Public charter schools educate a diverse student population, including students with disabilities and Emerging Multilingual Learners. View resources public charter schools should use to support students.
Oversight & Compliance Resources
Special Education Enrollment Preference Information
Pursuant to the Special Education Quality Improvement Amendment Act of 2014 (DC Act 20-488), DC public charter schools may institute a preference for applicants with Individualized Education Programs (IEPs) or applicants who have an IEP and their disability is in one or more specific disability category as defined by IDEA.
The purpose of this policy is to identify and address public charter schools that may not be in compliance with all federal and local laws pertaining to students with disabilities. This policy establishes the criteria the DC Public Charter School Board (DC PCSB) will review and the audit procedures it will initiate in response to each instance of special education noncompliance.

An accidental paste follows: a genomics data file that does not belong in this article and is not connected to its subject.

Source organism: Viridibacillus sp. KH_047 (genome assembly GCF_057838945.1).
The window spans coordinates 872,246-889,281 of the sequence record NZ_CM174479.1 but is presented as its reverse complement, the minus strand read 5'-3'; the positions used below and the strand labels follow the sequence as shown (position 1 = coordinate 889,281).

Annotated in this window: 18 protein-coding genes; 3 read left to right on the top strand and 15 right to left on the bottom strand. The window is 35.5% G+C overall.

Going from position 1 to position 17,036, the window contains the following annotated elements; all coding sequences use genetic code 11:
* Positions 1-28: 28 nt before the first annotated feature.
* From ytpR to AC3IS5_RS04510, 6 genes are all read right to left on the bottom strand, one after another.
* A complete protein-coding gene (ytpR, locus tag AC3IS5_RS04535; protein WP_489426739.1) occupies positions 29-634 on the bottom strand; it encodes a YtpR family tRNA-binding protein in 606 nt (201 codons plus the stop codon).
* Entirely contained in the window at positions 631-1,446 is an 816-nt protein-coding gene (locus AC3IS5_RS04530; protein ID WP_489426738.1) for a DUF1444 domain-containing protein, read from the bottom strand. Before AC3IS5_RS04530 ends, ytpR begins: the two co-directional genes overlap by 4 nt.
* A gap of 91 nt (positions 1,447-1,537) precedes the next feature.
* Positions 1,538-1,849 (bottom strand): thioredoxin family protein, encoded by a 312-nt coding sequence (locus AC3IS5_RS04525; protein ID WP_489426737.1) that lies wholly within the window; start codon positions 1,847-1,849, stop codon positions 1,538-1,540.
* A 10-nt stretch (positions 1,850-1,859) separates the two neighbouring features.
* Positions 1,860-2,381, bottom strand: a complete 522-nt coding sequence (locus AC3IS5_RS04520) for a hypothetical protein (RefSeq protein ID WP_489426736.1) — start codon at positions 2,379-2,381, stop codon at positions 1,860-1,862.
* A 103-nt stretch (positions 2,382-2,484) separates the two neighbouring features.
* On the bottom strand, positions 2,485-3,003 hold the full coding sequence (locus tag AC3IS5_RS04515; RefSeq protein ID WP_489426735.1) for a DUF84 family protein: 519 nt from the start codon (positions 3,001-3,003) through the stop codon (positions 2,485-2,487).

Emerging Multilingual Learner Resources for School Leaders
The series of blog posts outlines the basics of serving Emerging Multilingual Learners. These articles provide a clear, concise foundation of knowledge about definitions, assessment, models of instruction, and policy, among other things.
As the Emerging Multilingual Learner student population continues to rise, so does the need for additional development of policies, practices, and supports for leaders and teachers across the District. OSSE is taking critical steps to create supporting conditions that enhance programs for Emerging Multilingual Learners, increase learning opportunities for educators, and ultimately ensure Emerging Multilingual Learners can succeed in every classroom in DC
Q & A Regarding Inclusion of Emerging Multilingual Learners with Disabilities in English Language Proficiency Assessments and Title III Annual Measurable Achievement Objectives
The questions and answers included in this document are intended to help States and LEAs address these challenges, and more broadly, to understand how Part B of the IDEA and Titles I and III of the ESEA address the inclusion of Emerging Multilingual Learners with disabilities in annual State ELP assessments.